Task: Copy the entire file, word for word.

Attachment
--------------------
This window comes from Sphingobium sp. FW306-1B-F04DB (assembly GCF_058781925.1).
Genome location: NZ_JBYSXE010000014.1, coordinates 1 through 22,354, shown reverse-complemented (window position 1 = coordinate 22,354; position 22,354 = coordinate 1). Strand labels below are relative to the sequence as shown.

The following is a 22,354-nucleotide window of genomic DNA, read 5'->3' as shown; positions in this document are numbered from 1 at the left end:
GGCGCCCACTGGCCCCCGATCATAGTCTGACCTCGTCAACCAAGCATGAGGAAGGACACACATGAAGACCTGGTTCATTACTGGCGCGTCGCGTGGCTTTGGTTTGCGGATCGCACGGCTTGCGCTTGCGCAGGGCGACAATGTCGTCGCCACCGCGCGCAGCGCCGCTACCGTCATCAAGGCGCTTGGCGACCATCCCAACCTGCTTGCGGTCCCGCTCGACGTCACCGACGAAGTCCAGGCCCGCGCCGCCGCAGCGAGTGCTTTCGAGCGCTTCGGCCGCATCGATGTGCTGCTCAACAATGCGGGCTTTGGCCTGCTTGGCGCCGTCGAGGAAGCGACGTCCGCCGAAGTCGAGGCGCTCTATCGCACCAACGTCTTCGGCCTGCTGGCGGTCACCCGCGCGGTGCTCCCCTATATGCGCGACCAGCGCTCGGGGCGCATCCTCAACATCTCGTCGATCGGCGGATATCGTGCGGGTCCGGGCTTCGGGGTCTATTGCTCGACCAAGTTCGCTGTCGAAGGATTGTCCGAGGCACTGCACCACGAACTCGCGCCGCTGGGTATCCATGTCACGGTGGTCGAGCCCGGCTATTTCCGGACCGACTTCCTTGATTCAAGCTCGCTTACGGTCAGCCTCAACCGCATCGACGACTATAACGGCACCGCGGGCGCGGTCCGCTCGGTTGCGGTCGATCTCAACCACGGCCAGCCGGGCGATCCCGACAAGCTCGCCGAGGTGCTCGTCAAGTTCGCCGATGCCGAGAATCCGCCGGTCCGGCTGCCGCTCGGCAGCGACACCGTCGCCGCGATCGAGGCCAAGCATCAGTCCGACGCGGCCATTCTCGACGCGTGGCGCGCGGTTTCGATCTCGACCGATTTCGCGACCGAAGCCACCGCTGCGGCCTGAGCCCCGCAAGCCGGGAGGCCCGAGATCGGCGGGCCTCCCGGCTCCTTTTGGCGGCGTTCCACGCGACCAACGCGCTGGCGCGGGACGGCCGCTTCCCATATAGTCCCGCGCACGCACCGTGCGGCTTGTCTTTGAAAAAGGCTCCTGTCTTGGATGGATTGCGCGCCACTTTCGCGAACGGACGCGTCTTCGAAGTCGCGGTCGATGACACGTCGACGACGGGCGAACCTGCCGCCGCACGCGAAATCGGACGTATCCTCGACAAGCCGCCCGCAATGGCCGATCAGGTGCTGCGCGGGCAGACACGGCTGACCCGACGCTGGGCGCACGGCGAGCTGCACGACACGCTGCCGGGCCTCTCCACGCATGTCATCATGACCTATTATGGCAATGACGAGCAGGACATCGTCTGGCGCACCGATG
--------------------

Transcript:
This window comes from Sphingobium sp. FW306-1B-F04DB (assembly GCF_058781925.1).
Genome location: NZ_JBYSXE010000014.1, coordinates 1 through 22,354, shown reverse-complemented (window position 1 = coordinate 22,354; position 22,354 = coordinate 1). Strand labels below are relative to the sequence as shown.

The following is a 22,354-nucleotide window of genomic DNA, read 5'->3' as shown; positions in this document are numbered from 1 at the left end:
GGCGCCCACTGGCCCCCGATCATAGTCTGACCTCGTCAACCAAGCATGAGGAAGGACACACATGAAGACCTGGTTCATTACTGGCGCGTCGCGTGGCTTTGGTTTGCGGATCGCACGGCTTGCGCTTGCGCAGGGCGACAATGTCGTCGCCACCGCGCGCAGCGCCGCTACCGTCATCAAGGCGCTTGGCGACCATCCCAACCTGCTTGCGGTCCCGCTCGACGTCACCGACGAAGTCCAGGCCCGCGCCGCCGCAGCGAGTGCTTTCGAGCGCTTCGGCCGCATCGATGTGCTGCTCAACAATGCGGGCTTTGGCCTGCTTGGCGCCGTCGAGGAAGCGACGTCCGCCGAAGTCGAGGCGCTCTATCGCACCAACGTCTTCGGCCTGCTGGCGGTCACCCGCGCGGTGCTCCCCTATATGCGCGACCAGCGCTCGGGGCGCATCCTCAACATCTCGTCGATCGGCGGATATCGTGCGGGTCCGGGCTTCGGGGTCTATTGCTCGACCAAGTTCGCTGTCGAAGGATTGTCCGAGGCACTGCACCACGAACTCGCGCCGCTGGGTATCCATGTCACGGTGGTCGAGCCCGGCTATTTCCGGACCGACTTCCTTGATTCAAGCTCGCTTACGGTCAGCCTCAACCGCATCGACGACTATAACGGCACCGCGGGCGCGGTCCGCTCGGTTGCGGTCGATCTCAACCACGGCCAGCCGGGCGATCCCGACAAGCTCGCCGAGGTGCTCGTCAAGTTCGCCGATGCCGAGAATCCGCCGGTCCGGCTGCCGCTCGGCAGCGACACCGTCGCCGCGATCGAGGCCAAGCATCAGTCCGACGCGGCCATTCTCGACGCGTGGCGCGCGGTTTCGATCTCGACCGATTTCGCGACCGAAGCCACCGCTGCGGCCTGAGCCCCGCAAGCCGGGAGGCCCGAGATCGGCGGGCCTCCCGGCTCCTTTTGGCGGCGTTCCACGCGACCAACGCGCTGGCGCGGGACGGCCGCTTCCCATATAGTCCCGCGCACGCACCGTGCGGCTTGTCTTTGAAAAAGGCTCCTGTCTTGGATGGATTGCGCGCCACTTTCGCGAACGGACGCGTCTTCGAAGTCGCGGTCGATGACACGTCGACGACGGGCGAACCTGCCGCCGCACGCGAAATCGGACGTATCCTCGACAAGCCGCCCGCAATGGCCGATCAGGTGCTGCGCGGGCAGACACGGCTGACCCGACGCTGGGCGCACGGCGAGCTGCACGACACGCTGCCGGGCCTCTCCACGCATGTCATCATGACCTATTATGGCAATGACGAGCAGGACATCGTCTGGCGCACCGATG